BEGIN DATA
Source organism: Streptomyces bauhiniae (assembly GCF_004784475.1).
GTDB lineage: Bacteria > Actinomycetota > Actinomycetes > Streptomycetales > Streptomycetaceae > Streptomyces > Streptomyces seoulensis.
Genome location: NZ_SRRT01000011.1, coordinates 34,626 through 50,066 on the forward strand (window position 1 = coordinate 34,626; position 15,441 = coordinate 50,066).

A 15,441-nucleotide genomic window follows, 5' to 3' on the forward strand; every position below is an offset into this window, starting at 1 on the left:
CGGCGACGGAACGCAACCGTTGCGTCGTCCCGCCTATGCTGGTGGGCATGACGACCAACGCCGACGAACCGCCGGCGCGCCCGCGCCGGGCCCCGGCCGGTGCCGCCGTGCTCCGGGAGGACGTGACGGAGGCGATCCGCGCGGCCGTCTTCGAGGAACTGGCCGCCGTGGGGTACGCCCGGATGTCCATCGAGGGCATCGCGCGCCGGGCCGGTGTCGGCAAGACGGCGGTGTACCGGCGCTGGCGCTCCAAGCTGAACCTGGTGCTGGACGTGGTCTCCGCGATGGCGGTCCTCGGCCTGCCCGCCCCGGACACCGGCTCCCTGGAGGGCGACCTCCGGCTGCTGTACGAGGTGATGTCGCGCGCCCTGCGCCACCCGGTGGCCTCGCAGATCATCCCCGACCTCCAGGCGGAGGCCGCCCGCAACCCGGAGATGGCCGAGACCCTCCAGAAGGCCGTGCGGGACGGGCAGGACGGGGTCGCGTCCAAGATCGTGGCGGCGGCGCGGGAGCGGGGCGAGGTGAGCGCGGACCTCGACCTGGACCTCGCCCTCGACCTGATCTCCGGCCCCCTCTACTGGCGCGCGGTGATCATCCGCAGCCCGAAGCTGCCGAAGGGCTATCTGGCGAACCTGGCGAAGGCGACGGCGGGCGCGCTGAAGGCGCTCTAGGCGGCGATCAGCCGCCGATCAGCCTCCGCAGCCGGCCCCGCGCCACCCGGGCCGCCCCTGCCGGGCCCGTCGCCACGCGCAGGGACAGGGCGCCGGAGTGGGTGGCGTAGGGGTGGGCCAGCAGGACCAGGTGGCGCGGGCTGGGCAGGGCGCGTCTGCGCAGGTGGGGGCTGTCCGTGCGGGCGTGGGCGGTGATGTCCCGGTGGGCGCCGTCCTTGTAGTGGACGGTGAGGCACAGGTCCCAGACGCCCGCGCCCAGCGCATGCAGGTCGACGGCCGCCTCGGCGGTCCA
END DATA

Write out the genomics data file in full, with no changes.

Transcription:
Source organism: Streptomyces bauhiniae (assembly GCF_004784475.1).
GTDB lineage: Bacteria > Actinomycetota > Actinomycetes > Streptomycetales > Streptomycetaceae > Streptomyces > Streptomyces seoulensis.
Genome location: NZ_SRRT01000011.1, coordinates 34,626 through 50,066 on the forward strand (window position 1 = coordinate 34,626; position 15,441 = coordinate 50,066).

A 15,441-nucleotide genomic window follows, 5' to 3' on the forward strand; every position below is an offset into this window, starting at 1 on the left:
CGGCGACGGAACGCAACCGTTGCGTCGTCCCGCCTATGCTGGTGGGCATGACGACCAACGCCGACGAACCGCCGGCGCGCCCGCGCCGGGCCCCGGCCGGTGCCGCCGTGCTCCGGGAGGACGTGACGGAGGCGATCCGCGCGGCCGTCTTCGAGGAACTGGCCGCCGTGGGGTACGCCCGGATGTCCATCGAGGGCATCGCGCGCCGGGCCGGTGTCGGCAAGACGGCGGTGTACCGGCGCTGGCGCTCCAAGCTGAACCTGGTGCTGGACGTGGTCTCCGCGATGGCGGTCCTCGGCCTGCCCGCCCCGGACACCGGCTCCCTGGAGGGCGACCTCCGGCTGCTGTACGAGGTGATGTCGCGCGCCCTGCGCCACCCGGTGGCCTCGCAGATCATCCCCGACCTCCAGGCGGAGGCCGCCCGCAACCCGGAGATGGCCGAGACCCTCCAGAAGGCCGTGCGGGACGGGCAGGACGGGGTCGCGTCCAAGATCGTGGCGGCGGCGCGGGAGCGGGGCGAGGTGAGCGCGGACCTCGACCTGGACCTCGCCCTCGACCTGATCTCCGGCCCCCTCTACTGGCGCGCGGTGATCATCCGCAGCCCGAAGCTGCCGAAGGGCTATCTGGCGAACCTGGCGAAGGCGACGGCGGGCGCGCTGAAGGCGCTCTAGGCGGCGATCAGCCGCCGATCAGCCTCCGCAGCCGGCCCCGCGCCACCCGGGCCGCCCCTGCCGGGCCCGTCGCCACGCGCAGGGACAGGGCGCCGGAGTGGGTGGCGTAGGGGTGGGCCAGCAGGACCAGGTGGCGCGGGCTGGGCAGGGCGCGTCTGCGCAGGTGGGGGCTGTCCGTGCGGGCGTGGGCGGTGATGTCCCGGTGGGCGCCGTCCTTGTAGTGGACGGTGAGGCACAGGTCCCAGACGCCCGCGCCCAGCGCATGCAGGTCGACGGCCGCCTCGGCGGTCCA